Speaking of self-esteem, I have hit a slight snag with the editing of my novel. Which is that I think my novel is a big hoovering pile of suck. I don’t how I went so quickly from “This editing thing is a lark and I don’t why everyone says it’s such a big deal” to “Argh! I want to burn this damn thing and throw myself off of a bridge”, but that’s where I am. I have lost all perspective. The whole story seems completely nonsensical and I’m absolutely convinced no one will to want to read it and everyone who does will laugh at me. And I don’t want to feel that way about my precious. Writing coach Robyn Fritz says that a book in progress is "a living, real being ready to partner with you to bring it into the world and find its audience—and yours." This rings true to me, so I don’t want relationship issues with my novel. Maybe my novel and I should go to couple’s therapy. Perhaps my novel and I need a little time away from each other to think things over. I did go against prevailing wisdom and starting editing right after I finished it. Most writing sites advise waiting a long time, re-reading it in full, and then starting the editing process. But I don’t want to wait “a long time” because I want to get it done. I don’t want to be that person who spends ten years working on a novel only to finally abandon it. I don’t want to be somebody who babbles endlessly about a project that everyone secretly knows they’re never going to finish. Plus, I must get something substantial out into the world before I die since I don’t have any kids and I fear obscurity in death and have a powerful urge to leave my mark on this world even if it’s just in some small, unimportant, chick-lit sort of  way.

Speaking of not having kids, I finished comedian Jen Kirkman’s book, “I Can Barely Take Care of Myself.” I wouldn’t say that the book “chronicles” her life as a child-free comic, because Jen doesn’t seem to have a sense of linear time or a preoccupation with ordering events. She writes stream-of-consciousness, which I enjoy. The book covers a bit about her upbringing and her early days in LA struggling to make it, but mostly it talks about the experience of being willfully childless, and all of the horrible things people are willing to say to you about that decision if you’re a woman. She’s tells abhorrent stories in a hilarious way, she’s personable, and I relate to her a lot, but as a willfully childless person myself, I reached the point a long time ago where rude, thoughtless comments don’t elicit an emotional reaction anymore. I just eke out a tight smile, endure the insults, and wait to roll my eyes until I walk away from the offender. When I was younger and in the process of planning a wedding, I was shocked and angered by the constant heckling and threats about how I would regret not having kids and how I would never know real love. I participated on a forum for the child-free, because I felt really isolated and needed the support of like-minded people. I cried at the casual rudeness of strangers and questioned my mental health. And over time, it just stopped bothering me. I don’t take it personally anymore. I think not having kids was probably one of the best decisions I’ve made. I don’t know where Jen is at with it now, but I suspect at the time she wrote the book, she was still processing a lot of outrage and genuine hurt feelings over people’s reaction to her; primarily the accusation that she’s selfish (which is something I still hear all of the time about myself.) She takes down the ignorant in a savagely smart and funny way, but for me, reading it felt like revisiting a struggle I’ve long left behind. Still, it was totally worth a read, and I laughed out loud at least once per page, so I give it three typewriter ribbons.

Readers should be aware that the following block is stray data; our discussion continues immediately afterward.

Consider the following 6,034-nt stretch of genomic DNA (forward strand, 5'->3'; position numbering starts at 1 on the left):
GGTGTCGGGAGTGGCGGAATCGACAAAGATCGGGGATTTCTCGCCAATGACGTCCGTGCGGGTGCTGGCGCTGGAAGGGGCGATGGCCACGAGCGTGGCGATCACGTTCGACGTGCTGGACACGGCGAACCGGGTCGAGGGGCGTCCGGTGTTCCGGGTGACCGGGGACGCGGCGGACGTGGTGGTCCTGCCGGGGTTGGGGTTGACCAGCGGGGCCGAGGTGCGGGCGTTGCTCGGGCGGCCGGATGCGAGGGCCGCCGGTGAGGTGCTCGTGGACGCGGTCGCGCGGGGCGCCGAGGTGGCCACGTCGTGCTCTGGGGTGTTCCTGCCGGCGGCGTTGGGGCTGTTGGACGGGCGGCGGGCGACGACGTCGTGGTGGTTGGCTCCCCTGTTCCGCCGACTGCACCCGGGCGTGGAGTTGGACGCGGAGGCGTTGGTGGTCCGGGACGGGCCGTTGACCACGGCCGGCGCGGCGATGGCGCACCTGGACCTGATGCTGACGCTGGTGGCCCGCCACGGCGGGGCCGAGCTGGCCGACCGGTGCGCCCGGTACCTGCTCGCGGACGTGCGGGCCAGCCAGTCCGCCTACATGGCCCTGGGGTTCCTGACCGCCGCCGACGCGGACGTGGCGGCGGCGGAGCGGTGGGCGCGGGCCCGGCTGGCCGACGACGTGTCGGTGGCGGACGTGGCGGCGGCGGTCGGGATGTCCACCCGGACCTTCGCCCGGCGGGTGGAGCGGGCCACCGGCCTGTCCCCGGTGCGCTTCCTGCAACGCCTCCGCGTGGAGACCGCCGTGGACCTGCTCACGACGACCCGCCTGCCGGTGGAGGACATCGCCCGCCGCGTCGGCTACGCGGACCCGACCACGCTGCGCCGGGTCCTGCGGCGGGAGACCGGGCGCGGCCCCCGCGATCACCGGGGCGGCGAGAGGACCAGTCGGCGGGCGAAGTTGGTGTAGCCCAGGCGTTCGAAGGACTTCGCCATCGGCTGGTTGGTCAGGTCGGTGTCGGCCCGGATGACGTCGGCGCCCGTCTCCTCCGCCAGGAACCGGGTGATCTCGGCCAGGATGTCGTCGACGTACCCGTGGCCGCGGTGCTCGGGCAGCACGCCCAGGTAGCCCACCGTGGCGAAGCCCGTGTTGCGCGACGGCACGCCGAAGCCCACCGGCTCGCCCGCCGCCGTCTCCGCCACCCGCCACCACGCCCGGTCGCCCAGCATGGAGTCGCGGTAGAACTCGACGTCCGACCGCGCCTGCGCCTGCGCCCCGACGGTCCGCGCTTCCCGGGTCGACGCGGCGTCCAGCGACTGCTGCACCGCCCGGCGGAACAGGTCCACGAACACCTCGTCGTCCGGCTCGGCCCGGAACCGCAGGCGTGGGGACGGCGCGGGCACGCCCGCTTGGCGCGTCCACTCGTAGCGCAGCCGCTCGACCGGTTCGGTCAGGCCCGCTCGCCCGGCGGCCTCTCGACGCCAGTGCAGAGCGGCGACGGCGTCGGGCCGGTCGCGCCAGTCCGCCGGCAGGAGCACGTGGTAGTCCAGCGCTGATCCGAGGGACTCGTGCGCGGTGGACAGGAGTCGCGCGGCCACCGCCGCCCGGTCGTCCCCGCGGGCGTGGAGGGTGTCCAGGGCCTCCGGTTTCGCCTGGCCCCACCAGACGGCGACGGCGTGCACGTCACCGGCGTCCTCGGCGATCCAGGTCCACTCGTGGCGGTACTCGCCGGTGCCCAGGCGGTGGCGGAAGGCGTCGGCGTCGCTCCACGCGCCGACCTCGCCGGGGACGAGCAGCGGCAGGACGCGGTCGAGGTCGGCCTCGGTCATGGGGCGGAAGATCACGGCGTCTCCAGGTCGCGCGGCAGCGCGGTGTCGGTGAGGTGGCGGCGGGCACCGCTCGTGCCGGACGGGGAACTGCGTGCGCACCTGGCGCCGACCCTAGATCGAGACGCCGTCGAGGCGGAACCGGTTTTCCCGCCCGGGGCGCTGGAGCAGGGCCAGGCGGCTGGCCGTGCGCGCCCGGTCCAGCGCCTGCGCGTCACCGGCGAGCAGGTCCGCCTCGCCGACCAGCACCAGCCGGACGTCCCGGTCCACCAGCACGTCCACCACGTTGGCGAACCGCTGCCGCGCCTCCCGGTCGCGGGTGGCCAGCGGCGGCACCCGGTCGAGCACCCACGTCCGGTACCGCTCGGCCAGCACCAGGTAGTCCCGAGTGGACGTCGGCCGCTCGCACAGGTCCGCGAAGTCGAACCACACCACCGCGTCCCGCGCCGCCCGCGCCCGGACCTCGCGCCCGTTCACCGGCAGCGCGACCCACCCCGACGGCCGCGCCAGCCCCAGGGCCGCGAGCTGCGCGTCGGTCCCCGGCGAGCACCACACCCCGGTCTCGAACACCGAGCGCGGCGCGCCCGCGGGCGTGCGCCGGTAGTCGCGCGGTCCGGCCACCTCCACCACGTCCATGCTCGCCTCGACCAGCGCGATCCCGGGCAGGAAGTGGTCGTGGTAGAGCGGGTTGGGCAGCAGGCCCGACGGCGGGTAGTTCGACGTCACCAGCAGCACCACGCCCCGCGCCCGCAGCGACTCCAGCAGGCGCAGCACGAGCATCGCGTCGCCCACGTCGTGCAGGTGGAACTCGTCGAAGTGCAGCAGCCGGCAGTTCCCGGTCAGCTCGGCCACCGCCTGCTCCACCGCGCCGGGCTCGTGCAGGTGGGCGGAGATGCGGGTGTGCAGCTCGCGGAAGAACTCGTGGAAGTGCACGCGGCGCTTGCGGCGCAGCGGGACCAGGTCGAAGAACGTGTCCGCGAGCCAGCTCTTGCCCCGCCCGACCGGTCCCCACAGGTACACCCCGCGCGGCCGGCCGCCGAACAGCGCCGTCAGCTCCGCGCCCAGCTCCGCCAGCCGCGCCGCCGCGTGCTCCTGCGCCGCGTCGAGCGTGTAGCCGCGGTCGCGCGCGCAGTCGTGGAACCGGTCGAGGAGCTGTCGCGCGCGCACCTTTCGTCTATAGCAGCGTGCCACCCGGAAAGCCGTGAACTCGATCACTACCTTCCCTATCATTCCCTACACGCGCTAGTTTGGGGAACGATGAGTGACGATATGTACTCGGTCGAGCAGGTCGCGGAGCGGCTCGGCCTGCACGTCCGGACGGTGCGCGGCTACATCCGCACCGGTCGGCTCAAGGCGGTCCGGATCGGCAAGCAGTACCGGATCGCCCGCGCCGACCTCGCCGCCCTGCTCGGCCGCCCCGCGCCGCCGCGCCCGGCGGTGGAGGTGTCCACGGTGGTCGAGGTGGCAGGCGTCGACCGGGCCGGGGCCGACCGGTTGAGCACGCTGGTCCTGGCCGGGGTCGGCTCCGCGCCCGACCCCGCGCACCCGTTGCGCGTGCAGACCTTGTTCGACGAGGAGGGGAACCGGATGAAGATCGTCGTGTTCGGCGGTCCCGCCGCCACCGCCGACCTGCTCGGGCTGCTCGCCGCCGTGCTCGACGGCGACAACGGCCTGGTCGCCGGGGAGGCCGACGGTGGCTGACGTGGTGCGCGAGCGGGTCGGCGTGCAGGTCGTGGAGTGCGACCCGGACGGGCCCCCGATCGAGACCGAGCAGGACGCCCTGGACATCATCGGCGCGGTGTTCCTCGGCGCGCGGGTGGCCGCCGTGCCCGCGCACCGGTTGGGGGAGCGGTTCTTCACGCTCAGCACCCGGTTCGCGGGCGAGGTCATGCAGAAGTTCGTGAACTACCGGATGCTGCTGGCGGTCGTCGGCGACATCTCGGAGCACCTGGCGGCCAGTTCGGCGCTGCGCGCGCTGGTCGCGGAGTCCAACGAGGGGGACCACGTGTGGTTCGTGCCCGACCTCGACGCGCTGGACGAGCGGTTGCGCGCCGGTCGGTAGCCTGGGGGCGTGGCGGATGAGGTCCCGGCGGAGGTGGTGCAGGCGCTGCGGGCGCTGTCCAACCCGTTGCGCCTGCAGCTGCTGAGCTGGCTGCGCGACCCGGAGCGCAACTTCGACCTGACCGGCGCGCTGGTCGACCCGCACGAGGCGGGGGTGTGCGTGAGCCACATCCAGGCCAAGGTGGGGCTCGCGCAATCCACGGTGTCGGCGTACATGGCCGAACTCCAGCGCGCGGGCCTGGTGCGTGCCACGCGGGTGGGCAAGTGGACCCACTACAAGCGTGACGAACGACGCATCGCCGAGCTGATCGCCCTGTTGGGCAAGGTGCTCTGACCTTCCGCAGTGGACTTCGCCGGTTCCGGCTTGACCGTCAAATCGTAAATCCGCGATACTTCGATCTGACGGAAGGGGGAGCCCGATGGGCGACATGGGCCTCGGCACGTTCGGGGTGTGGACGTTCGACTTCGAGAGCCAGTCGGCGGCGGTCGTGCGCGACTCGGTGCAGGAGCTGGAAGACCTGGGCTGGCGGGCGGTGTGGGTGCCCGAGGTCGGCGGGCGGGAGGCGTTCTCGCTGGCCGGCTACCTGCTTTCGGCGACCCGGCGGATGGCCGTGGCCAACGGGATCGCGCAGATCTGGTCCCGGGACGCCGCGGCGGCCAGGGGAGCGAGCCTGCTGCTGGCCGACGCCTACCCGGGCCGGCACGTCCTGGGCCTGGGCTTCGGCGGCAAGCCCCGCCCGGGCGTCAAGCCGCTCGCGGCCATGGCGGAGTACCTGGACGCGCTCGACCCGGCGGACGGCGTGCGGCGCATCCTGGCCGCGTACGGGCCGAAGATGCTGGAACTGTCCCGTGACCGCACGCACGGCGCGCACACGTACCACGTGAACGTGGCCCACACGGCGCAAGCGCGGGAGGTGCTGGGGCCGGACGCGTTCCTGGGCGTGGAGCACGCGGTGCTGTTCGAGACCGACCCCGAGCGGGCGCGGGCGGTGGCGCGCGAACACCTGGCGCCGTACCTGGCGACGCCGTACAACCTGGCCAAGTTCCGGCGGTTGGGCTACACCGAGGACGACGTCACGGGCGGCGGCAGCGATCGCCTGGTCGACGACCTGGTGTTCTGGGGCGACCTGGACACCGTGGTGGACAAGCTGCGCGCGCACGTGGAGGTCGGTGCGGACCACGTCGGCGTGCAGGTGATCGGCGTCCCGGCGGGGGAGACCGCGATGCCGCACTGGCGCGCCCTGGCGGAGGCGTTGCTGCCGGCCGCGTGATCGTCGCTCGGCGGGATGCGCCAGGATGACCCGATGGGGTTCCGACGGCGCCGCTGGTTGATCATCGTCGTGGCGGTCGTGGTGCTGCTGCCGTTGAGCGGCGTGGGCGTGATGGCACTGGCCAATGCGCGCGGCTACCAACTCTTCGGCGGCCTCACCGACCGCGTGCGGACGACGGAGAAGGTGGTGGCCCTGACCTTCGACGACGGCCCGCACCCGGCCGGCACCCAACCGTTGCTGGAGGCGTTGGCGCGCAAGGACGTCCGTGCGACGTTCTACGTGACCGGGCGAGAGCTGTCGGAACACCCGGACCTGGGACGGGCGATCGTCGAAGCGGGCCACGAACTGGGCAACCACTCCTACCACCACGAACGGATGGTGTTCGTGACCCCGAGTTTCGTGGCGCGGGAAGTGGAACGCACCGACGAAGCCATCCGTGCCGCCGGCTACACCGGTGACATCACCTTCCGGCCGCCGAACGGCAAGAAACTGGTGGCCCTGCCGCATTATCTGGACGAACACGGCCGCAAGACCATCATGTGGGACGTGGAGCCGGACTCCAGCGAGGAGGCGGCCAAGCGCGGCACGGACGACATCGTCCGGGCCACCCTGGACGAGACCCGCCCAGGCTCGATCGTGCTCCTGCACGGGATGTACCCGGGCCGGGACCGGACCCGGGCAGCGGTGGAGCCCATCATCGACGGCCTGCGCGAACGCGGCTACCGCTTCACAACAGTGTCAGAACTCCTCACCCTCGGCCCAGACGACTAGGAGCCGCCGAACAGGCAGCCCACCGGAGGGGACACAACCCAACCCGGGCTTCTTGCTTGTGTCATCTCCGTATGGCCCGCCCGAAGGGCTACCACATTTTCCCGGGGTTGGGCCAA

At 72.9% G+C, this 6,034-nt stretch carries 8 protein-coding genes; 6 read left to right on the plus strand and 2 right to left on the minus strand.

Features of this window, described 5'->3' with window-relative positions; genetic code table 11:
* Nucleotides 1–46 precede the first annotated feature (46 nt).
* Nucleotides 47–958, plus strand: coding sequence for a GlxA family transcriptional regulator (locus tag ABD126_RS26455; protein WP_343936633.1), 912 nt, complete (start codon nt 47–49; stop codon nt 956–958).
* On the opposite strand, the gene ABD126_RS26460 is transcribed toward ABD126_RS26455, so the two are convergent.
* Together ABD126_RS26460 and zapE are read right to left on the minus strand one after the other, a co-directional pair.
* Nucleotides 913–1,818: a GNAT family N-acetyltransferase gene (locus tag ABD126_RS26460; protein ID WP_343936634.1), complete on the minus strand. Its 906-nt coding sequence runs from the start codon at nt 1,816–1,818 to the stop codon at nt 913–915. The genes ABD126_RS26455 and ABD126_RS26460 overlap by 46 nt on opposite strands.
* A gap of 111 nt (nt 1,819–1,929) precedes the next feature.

--Kristen McHenry

Sunday, September 21, 2014

Body Rebellion, Self-Care Quest, And Some Funnies